S I G N & D I G I TA L G R A P H I C S •

August 2013 • 1

ARCHITECTURAL AND ENVIRONMENTAL

Emotional Paycheck
Youth memorialized in Joplin, Mo.
B Y M AT T C H A R B O N E AU

Aug. 19, 1992 - May

Will Norton

22, 2011

2 • August 2013 • S I G N

Reprinted from S I G N & D I G I T A L G R A P H I C S • August 2013 & D I G I TA L G R A P HICS

Photo by Josh Smith

Matt Charboneau owns and operates Drake, Colo.-based Charboneau Signs, an overthe-Web sign design service. Matt has 23 years of experience in hand lettering, commercial graphic design, sign design, sales, fabrication, project management and installation. He can be reached through his website at www.mattcharboneau.com or admin@ mattcharboneau.com.

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inancial gain… these are the opportunities we nurture in the sign industry. We seek out the challenges and offer solutions that provide our customers with hope and optimism that their business will now have better visibility that will hopefully attract more customers (and in turn, buy more signs from us). However, in some instances, the opportunity to provide an advertising medium is completely different in scope, form and function than the typical sign projects we seek. Sometimes, it’s not about selling anything. Sometimes it’s about creating something magnificent in scope and form that not only provides a little hope to a devastated community, but also honors a young man whose life ended tragically. I’ve designed for John Hipple (owner of Sign Designs in Joplin, Mo.) for many years. On this particular occasion he called and asked me if I would have time to assist with a special project that he was involved in, and of course I said yes. Then John began to tell the story of Will Norton and the Miracle Field project that was being supported by the local Rotary Club and Keller Williams Realty as a tribute to an amazing young man. As John described the project, I started to search online for information about Will, and I found a plethora of info. As John spoke, I stared at dozens of photos and watched a few videos of Will and it struck me how similar Will and my own son are in appearance, personality and their contagious sense of humor and optimism. It was a little unnerving. When my call
Reprinted from S I G N & D I G I T A L G R A P H I C S • August 2013

Photos by Josh Smith

ARCHITECTURAL AND ENVIRONMENTAL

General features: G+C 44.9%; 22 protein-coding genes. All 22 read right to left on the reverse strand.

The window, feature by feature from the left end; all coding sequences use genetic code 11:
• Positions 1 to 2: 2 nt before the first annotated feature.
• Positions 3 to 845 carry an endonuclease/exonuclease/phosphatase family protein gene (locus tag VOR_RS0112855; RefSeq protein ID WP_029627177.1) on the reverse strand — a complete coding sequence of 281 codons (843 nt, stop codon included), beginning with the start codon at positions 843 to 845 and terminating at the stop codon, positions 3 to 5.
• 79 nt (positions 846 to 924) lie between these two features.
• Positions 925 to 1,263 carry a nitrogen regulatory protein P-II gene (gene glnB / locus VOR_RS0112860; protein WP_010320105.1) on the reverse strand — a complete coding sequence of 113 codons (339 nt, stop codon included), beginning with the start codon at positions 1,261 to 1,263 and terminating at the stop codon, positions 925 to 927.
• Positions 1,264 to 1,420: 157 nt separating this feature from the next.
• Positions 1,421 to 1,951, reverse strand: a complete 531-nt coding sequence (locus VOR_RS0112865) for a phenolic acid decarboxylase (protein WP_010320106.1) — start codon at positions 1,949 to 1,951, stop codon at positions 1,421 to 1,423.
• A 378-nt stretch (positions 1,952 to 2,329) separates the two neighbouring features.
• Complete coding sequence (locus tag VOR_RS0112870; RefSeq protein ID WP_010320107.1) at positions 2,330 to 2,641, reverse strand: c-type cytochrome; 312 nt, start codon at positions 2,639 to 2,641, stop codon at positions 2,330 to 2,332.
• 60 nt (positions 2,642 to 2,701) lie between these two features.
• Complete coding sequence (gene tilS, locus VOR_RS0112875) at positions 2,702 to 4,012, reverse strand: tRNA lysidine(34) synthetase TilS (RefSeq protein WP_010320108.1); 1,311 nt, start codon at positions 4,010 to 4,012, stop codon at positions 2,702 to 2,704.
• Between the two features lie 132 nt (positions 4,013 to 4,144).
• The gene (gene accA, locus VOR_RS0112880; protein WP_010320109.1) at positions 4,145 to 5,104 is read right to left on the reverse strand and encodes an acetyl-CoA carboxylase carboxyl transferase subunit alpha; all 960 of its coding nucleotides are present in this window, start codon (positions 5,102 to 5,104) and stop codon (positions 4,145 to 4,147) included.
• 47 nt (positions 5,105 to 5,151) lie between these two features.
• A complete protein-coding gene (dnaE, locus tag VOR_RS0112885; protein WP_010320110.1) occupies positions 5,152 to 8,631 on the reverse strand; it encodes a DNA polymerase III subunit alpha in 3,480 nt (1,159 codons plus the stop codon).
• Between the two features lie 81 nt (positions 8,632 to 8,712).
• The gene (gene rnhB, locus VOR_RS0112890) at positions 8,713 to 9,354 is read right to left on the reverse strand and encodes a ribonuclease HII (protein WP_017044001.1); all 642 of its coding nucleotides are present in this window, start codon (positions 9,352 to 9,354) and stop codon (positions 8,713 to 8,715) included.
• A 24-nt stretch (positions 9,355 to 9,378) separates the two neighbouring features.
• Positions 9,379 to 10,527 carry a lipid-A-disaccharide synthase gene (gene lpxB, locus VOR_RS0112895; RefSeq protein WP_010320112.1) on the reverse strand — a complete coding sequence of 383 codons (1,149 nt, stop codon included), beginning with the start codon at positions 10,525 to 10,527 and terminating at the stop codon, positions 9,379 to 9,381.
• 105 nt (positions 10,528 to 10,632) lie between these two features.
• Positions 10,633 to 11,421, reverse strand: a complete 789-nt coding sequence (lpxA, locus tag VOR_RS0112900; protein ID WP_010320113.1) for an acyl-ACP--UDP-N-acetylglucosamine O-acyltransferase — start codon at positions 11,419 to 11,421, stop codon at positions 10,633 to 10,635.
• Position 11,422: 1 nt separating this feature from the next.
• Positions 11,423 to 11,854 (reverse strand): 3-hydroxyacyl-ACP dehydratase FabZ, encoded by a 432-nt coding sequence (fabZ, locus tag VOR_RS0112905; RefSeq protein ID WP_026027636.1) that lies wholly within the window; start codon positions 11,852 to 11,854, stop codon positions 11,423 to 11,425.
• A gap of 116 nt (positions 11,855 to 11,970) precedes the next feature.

with John ended, I lost my composure and tears streamed down my face as I struggled to watch the Youtube videos Will made before the tragic accident. In the blink of an eye a deadly tornado would change the Norton family’s reality forever. The 2011 Joplin tornado was a catastrophic  EF 5  multiple-vortex tornado  that struck  Joplin late in the afternoon of Sunday, May 22, 2011.
It Happened So Fast

The high school graduation ceremony had just finished, and Will and his dad jumped into his Hummer H 3 and headed home. Will was at the wheel and his dad was in the passenger seat. When the winds struck the vehicle, the massive vortex winds sucked Will out of the Hummer through the closed sun roof. His dad was unable to save him. Mark did everything in his power to hang onto his only son and keep him inside the SUV . With both arms he wrapped himself around Will trying to keep him inside, but the winds of a tornado are just too strong and unforgiving for anyone to overpower. Looking at photos of the smashed and mangled H 3 lying upside down on its roof, it’s a miracle that Will’s father survived. This very easily could have been a double tragedy. Will’s body was found a few days later in a pond close to where the vehicle came to rest.
New Sense of Purpose

I approached the monument shop drawings with a new found focus and sense of enthusiasm that helped me transform the original 3-D design intent illustration (created by Jorge Leyva of Joplin) into a set of fabrication drawings for production. The first challenge to address was the hub assembly and how I was going to design this key feature in order to pass engineering. This hub assembly is what keeps the cage and channel letter structure balanced on the 23' long, (2,500 lbs. each) baseball bats. (See Illustration A ) Next up was the cage and the bat assemblies. I experimented with one design idea for the caissons and bat ends that included multiple internal gussets and dual caissons for each bat base. (See Illustration B ) Um, well… let’s just say this turned out to be complete over-engineering on my part, however, it did create an opportunity for exploring a simpler, smaller set of gussets (as recommended by the engineer) that were ultimately much easier to install, more effective and much less expensive to produce.